Tuesday, April 30, 2013

Bed, Malate (First Part)

It was just a matter of time before the laser lights and disco ball lure me back to the dance floor. I was in my early twenties, my second relationship was just barely a year old, and my time at Mint and Mister Piggy's - dance clubs that were infamous for their scant lighting and perverse dark rooms - were too memorable, I would like to be seen at the club scene some more. I've been a regular fixture in Malate for the past year and a half. To suddenly walk away and abstain from the nightlife - like men in relationships are expected to do - means losing the place I go for solace and distraction.

I am not ready to give up the dance club.

So when friends decided to check out the newest party place in town, it didn't take a lot of convincing for me to join. "You're in good hands," they assured. "Your boyfriend will not find out." I no longer remember where on earth did we go in Malate to drink that night, but after the Contingent went their separate ways, those of us who stayed behind sashayed to the belly of the Orosa Courtyard to queue at this place called Bed.

What I recall is that Bed was flanked by Fidel and New York Shop Cafe - boheme restaurants that offered fine dining experience to those who can afford it. Upstairs, there's this boutique called Pride Exchange. The store sold lubes, dildos, neon-colored undies and undershirts for those gay enough to wear them. We have no idea what to see inside Bed. What we know is that it occupies a sliver of space, and we doubt it can accommodate everyone who tried to get in. 

When the dark-skinned bouncer opened the red bar door for us, I was in complete awe by what I found inside. Gorgeous men were everywhere. Some were half-naked, almost all of them had the physique of Adonis. Even the Go-Go boys looked like they did some commercial photo shoot first before moonlighting at the club. The likes of me - who was fat, fashionably challenged and had no social connections in Malate felt unwelcome.

But I had no choice. I need to fit in.

The dance floor itself was a narrow strip with a disco ball hanging from the ceiling. It divides two ledges and a stair leading to the second floor. Drinks were served below deck. Across the bar counter were velvet sofas where the demi-gods of Malate out-gay one another. Upstairs, there's a plush seat shaped like an O. It overlooks the dance area. I used to lounge there when parties wind down. Dazed and exhausted from all the dancing, I would look at the people below and think of the lives they lead outside the club.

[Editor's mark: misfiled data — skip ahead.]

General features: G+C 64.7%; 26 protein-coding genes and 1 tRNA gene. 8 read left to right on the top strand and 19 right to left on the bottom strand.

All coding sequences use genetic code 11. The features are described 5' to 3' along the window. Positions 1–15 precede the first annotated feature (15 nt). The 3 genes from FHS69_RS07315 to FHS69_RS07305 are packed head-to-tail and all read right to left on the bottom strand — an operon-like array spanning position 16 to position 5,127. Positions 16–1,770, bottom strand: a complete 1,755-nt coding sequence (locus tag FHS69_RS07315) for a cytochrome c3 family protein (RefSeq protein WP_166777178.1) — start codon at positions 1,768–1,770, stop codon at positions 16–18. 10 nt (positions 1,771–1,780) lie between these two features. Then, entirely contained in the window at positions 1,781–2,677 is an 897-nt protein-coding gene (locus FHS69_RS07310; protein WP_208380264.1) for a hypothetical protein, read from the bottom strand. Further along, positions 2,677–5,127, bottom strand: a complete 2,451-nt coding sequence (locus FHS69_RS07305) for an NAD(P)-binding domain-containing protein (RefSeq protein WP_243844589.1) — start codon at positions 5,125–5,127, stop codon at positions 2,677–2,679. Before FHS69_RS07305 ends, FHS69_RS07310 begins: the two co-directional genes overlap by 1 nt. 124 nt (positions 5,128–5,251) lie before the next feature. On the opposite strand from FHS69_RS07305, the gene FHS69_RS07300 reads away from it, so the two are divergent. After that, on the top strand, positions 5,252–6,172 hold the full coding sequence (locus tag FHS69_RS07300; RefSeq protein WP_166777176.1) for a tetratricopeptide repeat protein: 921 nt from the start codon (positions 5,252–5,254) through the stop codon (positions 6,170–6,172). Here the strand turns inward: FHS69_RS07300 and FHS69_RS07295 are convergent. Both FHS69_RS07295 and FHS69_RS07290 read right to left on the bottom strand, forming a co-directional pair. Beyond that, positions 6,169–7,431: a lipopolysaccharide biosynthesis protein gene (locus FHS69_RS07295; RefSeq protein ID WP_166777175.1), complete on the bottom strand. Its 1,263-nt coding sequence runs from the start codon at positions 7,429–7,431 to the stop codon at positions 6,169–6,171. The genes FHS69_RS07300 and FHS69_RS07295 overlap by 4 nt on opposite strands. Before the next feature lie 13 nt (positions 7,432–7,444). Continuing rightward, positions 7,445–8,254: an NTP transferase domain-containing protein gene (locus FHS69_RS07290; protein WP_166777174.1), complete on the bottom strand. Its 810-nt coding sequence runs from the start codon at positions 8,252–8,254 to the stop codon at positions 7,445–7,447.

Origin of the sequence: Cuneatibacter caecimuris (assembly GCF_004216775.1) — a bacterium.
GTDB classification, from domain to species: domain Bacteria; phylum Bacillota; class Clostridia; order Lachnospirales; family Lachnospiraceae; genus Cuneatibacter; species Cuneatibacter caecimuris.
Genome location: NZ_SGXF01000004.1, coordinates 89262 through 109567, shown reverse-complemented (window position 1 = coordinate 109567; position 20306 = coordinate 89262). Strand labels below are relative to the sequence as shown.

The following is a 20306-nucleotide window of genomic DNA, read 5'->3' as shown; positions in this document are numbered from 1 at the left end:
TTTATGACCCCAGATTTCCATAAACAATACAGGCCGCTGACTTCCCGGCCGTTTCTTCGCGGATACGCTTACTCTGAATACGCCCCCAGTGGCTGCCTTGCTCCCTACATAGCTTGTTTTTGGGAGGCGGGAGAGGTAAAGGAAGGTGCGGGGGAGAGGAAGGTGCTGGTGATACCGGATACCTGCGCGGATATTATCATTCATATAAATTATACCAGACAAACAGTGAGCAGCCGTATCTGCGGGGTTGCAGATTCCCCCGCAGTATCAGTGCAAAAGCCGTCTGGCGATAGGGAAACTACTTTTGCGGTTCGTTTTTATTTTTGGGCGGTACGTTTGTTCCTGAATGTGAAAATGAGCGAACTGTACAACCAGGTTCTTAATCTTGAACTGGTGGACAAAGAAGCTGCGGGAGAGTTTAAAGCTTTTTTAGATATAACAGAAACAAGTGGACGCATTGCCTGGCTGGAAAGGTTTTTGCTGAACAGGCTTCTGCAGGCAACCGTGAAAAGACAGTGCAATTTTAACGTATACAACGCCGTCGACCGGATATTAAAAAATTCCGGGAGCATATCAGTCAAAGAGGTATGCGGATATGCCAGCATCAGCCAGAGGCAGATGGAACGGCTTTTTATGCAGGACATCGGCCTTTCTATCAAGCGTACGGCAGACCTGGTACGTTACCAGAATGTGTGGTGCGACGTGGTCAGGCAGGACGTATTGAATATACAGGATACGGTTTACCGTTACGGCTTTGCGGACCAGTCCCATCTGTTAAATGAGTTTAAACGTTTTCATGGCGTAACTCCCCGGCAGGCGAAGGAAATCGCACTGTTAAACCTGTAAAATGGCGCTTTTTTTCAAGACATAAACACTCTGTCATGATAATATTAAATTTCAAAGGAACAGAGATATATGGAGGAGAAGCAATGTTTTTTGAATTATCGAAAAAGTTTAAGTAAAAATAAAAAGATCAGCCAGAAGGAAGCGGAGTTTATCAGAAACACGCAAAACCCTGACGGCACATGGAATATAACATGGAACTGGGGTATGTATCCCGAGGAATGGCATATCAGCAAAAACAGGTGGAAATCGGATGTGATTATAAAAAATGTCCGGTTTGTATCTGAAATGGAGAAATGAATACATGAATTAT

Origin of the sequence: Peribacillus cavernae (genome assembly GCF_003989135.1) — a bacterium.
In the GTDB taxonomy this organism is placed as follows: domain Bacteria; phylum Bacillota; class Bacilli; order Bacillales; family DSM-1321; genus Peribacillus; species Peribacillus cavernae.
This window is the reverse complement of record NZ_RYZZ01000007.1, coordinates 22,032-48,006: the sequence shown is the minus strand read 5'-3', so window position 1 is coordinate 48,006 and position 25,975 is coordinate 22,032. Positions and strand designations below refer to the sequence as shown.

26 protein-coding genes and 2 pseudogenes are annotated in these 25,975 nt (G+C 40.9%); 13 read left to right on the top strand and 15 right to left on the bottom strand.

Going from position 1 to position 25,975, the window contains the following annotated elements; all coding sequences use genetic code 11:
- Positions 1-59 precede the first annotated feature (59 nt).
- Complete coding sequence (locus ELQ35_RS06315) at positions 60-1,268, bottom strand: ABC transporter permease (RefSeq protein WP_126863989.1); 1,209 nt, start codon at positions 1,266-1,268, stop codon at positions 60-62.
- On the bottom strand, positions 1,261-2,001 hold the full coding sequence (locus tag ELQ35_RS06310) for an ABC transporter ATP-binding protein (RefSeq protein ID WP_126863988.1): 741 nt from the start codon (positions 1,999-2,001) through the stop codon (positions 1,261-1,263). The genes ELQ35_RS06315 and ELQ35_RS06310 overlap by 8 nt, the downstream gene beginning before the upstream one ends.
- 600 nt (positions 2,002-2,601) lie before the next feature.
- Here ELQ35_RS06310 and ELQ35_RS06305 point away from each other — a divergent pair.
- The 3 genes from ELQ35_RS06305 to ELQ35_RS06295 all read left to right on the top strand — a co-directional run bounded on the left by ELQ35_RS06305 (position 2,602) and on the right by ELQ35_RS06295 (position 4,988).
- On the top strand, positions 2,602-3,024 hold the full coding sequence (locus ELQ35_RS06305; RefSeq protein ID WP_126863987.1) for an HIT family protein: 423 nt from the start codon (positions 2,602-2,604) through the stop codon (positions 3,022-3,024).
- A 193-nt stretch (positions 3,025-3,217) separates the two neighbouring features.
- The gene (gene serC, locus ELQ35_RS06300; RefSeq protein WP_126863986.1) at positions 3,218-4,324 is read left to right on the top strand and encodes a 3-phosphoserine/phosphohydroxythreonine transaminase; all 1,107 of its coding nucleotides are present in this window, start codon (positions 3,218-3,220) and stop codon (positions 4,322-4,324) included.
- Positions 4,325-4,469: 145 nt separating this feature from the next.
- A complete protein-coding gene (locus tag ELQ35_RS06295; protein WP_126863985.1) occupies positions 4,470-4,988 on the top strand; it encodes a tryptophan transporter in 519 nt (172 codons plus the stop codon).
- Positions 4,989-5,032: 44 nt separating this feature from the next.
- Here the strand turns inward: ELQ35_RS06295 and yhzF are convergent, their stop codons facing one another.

Bed 2 opens to public (2005)

The first time was followed by another, and another, until the weekly pilgrimage stayed unbroken for years. And despite unsuccessfully finding lasting friends there (I have my Brodders anyway), I would rather stay at Bed than get in all sorts of trouble and temptation in Bath and Red Banana. The only time I had to leave the place was when it had an expansion. Government opened its doors. I loved the music and for the first time, my attention was diverted.

No longer would I see the club the same way again

Life went on unhinged, and Bed - for half a lifetime of my gay life - had been a place of refuge and reverie. I return every time I need to unwind, to nurse a broken heart, or when the need to belong outweighs the call of solitude. Sometimes, I would return to introduce a rookie into the fabulousness of the Pink life, or simply, to catch up with the latest dance anthems spun by the club's resident DJs.

For a generation of gay men, Bed was the original nest. It was the place to be; the spot where the has-been and will-be converge to be seen, checked at, and be talked about. But for me it was home - until they thought of occupying large swathes of the courtyard and their music stayed - Diva House - when my ears sought something orgasmic - like progressive house remixes.

Club Bed would burn to the ground. But by the time it was put back in place, I have stepped on so many dance floors that I no longer feel the vibe of Orosa. For some of us who had returned to the flirt side of clubbing, we would begin to see Bed as a social place - where the old vanguards and their stateside guests go, and reminisce the early days, when Malate was every gay guy's fairy tale. I would go on complaining about the music. The pricey cover charge. The swanky atmosphere when all I wanted was a quick and easy lay.

I would fall in love the third time. Succeed in purging myself of the dance fever. But the union didn't last and I would once again pick up the pieces in places like Bed. Upon my return just a few weeks ago - to grieve once more at the derelict that has become Malate, I would learn of the club's fate - like the fate of all the dance clubs before it.

Bed leaves Malate. Never to return again.


1 comment:

dario the jagged little egg said...

Sis' I can still remember as if it was yesterday hehe : ) I miss Malate kaso naging baklitang Cubao na ako.